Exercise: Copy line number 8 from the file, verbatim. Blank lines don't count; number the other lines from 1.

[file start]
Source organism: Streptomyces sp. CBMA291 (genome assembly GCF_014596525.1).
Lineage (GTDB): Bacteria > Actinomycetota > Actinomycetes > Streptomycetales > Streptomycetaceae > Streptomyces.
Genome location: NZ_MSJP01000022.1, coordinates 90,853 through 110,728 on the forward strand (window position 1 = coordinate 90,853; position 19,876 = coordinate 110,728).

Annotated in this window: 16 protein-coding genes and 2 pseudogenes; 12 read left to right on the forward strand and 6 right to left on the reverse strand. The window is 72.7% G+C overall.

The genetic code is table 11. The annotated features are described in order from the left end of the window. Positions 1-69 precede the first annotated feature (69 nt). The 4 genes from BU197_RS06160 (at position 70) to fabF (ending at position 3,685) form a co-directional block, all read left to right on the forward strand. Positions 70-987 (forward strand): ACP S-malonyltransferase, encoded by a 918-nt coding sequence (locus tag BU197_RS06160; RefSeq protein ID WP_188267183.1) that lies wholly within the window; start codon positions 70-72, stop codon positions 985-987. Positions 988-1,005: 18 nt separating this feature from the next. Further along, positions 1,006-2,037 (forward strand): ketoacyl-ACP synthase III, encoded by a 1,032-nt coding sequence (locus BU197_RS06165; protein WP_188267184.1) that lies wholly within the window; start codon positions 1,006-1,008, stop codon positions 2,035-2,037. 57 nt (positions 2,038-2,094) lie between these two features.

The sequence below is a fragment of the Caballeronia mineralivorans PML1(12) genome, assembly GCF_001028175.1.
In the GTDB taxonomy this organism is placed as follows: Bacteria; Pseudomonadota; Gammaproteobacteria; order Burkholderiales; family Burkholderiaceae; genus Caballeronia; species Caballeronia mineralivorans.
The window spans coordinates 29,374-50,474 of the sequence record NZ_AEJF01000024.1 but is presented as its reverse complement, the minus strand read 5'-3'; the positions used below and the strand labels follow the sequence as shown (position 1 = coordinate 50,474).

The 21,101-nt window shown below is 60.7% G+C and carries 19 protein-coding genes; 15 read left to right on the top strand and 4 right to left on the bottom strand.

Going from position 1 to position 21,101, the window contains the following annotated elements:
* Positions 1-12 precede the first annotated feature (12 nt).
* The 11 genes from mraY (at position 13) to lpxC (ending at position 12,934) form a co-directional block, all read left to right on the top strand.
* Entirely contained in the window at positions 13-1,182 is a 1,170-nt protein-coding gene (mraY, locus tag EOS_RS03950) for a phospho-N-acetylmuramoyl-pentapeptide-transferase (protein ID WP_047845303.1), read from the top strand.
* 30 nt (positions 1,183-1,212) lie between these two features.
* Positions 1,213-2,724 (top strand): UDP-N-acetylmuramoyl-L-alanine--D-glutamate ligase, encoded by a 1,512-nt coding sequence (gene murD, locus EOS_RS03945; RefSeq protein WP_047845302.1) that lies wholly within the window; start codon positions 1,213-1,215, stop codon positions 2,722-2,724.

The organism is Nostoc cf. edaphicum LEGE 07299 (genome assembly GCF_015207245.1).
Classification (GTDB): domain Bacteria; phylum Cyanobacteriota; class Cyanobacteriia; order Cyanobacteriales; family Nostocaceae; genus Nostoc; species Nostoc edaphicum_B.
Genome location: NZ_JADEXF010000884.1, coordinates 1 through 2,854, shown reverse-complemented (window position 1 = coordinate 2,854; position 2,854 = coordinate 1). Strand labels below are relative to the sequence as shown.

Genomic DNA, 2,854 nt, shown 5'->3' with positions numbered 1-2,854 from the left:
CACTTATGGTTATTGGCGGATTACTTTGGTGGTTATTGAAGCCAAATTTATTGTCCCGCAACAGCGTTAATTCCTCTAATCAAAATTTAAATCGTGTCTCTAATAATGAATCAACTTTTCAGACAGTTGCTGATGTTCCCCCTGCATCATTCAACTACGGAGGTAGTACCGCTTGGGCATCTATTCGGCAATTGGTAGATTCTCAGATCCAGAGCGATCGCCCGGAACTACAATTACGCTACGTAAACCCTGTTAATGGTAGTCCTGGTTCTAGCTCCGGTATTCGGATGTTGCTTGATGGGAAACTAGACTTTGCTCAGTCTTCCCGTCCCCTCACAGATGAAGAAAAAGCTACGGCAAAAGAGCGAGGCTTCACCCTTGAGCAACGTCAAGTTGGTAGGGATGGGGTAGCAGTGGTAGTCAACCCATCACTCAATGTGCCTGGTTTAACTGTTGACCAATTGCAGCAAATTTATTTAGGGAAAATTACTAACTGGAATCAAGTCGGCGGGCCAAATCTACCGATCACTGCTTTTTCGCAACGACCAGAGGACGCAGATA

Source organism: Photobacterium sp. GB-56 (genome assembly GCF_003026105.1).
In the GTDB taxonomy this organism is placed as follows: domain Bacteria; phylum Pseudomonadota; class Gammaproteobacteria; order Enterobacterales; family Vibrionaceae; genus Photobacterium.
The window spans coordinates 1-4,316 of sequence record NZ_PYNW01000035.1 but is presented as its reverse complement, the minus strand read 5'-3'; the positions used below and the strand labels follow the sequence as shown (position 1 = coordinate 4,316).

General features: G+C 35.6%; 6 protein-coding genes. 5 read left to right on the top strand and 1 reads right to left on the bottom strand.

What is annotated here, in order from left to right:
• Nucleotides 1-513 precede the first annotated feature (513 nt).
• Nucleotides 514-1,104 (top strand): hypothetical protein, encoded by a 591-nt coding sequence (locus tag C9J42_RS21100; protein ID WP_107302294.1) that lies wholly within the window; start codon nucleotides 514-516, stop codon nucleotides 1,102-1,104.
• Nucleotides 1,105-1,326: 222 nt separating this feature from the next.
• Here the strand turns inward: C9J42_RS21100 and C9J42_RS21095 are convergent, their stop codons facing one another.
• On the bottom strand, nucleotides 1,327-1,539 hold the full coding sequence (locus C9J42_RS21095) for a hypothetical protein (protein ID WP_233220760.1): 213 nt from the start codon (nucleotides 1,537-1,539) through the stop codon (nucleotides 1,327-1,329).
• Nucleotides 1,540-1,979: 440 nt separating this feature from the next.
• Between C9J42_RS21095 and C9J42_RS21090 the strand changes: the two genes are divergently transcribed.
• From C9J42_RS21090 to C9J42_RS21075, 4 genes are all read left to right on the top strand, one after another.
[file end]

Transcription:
The window spans coordinates 29,374-50,474 of the sequence record NZ_AEJF01000024.1 but is presented as its reverse complement, the minus strand read 5'-3'; the positions used below and the strand labels follow the sequence as shown (position 1 = coordinate 50,474).